What does WTO mean for China?

Supachai Panitchpakdi and Mark Clifford''s book is a handbook to China and the WTO.

China and the WTO

by Supachai Panitchpakdi and Mark Clifford

Supachai Panitchpakdi and Mark Clifford's China and the WTO is a sober and balanced account of the importance of encouraging free trade and integrating an emerging China through the mechanism of the World Trade Organization into the global system.

Within a broader discussion of the gap between Western rhetoric and reality on the issue of free trade, the writers give an explanation of the nitty-gritty of China's accession to the WTO as well as a handy guide to recent Chinese economic history. Its best insight is to recognize that China's leadership views WTO membership as a political, not an economic, strategy.

There is, however, a schizophrenia about the book: much of the content is related to free trade and the WTO as an organization - as you would expect from Panitchpakdi, its forthcoming Director General. The chapters on China are almost separate, presumably the focus of Clifford, the Hong Kong-based Asia editor of BusinessWeek.

Nonetheless, with September 11th still fresh in our minds, the writers usefully highlight how large sections of the globe are not happy with globalization.

High tariff barriers in the West and quotas in the developed world on goods that the poorest countries produce most efficiently go against the grain of free trade. Western consumers commonly pay tariffs of over 100% on fruits, vegetables, meat and dairy products. The rich countries spend $360 billion every year protecting themselves with these tactics, dwarfing the amount they hand out in foreign aid.

With regard to China's marathon admission process, the writers remind us that some of the problems were not solely of China's making. During Premier Zhu Rongji's dramatic trip to the US during the Clinton administration in 1999, he offered groundbreaking concessions, only to be noisily sent packing, adding public humiliation to a tactical defeat. The absurdity of the administration's short-term politicking was revealed seven months later, when Washington accepted a deal slightly less in its favour.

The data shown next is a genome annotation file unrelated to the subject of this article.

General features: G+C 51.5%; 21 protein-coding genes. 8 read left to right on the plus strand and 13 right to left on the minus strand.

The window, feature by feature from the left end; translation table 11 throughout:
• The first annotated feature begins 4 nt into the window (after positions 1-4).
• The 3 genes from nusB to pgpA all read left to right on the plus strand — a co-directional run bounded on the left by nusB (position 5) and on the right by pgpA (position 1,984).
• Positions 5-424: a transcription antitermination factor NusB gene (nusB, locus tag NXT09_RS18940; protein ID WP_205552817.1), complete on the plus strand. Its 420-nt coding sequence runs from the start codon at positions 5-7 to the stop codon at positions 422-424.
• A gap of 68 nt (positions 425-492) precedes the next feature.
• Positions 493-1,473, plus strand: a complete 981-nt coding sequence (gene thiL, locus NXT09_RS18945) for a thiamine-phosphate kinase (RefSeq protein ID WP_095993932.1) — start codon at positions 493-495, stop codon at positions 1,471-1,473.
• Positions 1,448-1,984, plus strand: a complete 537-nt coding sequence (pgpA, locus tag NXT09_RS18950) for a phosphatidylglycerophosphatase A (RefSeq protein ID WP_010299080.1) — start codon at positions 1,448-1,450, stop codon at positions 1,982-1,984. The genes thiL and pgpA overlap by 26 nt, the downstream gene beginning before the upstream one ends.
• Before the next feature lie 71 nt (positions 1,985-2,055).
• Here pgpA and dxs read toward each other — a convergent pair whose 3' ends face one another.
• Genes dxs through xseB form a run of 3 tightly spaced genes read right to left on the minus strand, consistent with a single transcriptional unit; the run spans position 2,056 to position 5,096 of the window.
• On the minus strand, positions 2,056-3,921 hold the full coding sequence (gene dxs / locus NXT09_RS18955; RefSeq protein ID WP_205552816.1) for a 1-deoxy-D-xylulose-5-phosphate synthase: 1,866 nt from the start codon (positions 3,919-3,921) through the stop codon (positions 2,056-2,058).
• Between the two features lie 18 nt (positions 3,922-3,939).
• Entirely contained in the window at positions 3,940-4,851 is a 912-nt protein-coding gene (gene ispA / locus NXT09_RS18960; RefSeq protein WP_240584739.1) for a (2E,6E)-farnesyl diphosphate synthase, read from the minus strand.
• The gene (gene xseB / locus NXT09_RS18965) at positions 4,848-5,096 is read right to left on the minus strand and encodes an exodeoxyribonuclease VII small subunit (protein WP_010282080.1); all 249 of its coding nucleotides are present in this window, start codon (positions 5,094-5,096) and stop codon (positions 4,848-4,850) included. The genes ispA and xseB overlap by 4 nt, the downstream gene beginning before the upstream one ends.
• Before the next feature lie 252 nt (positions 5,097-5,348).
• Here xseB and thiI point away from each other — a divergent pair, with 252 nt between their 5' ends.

Unfortunately the book offers only a dry prognosis of the potential economic aftershock that WTO membership could create in China. There is no ambitious attempt at crystal ball gazing, or even of reaching some conclusions as to the ultimate effect of WTO entry. Instead, the writers resort to exhortations about the importance of countries cleaving to the spirit, not just the rhetoric, of Free Trade - a worthy endeavour but one that leaves the reader hungry.

The writers do examine the rising strength of China in the low-end manufacturing sector and track its move up the ladder to producing more sophisticated products. This is already making inroads into Japanese and Korean markets but the real losers, the writers suggest, are the fragmented and "inward-looking" Southeast Asian countries.

On the other hand, China's internal problems of a weak central government, corruption, and a poor legal system will slow the behemoth's growth, say the writers, which is true but has certainly been said before.

Importantly, the writers also point out that while the rest of the world may have serious worries about how to deal with a rising power such as China, there is just as much dread in China about the effect of WTO on China's domestic market.

Barriers to foreign entry into China will be ripped down. Whereas foreign direct investment was previously channeled toward exports out of China, foreign companies will now be able to aim their artillery against Chinese competitors - a bombardment many local merchants are not looking forward to.

This part of the book chimes with Gordon Chan's recent entertaining rant "The Coming Collapse of China", where he sees WTO entry acting less as a cold shower and more as a lethal injection. Chan's thesis is flawed but he did not shy from tackling the controversial issue of whether China's is a bubble economy ready to collapse under the wrong combination of circumstances (see FinanceAsia, November 2001).

But the real motivation of China's motivation in joining the WTO, the writers suggest, is less related to the need to accelerate growth rates, but rather to lock the country's often fractious Party members and bureaucrats into the reform process.

Overall, the book is a practical summary of the many issues surrounding free trade and China's new status as a member of "the Club".

Share our publication on social media
Share our publication on social media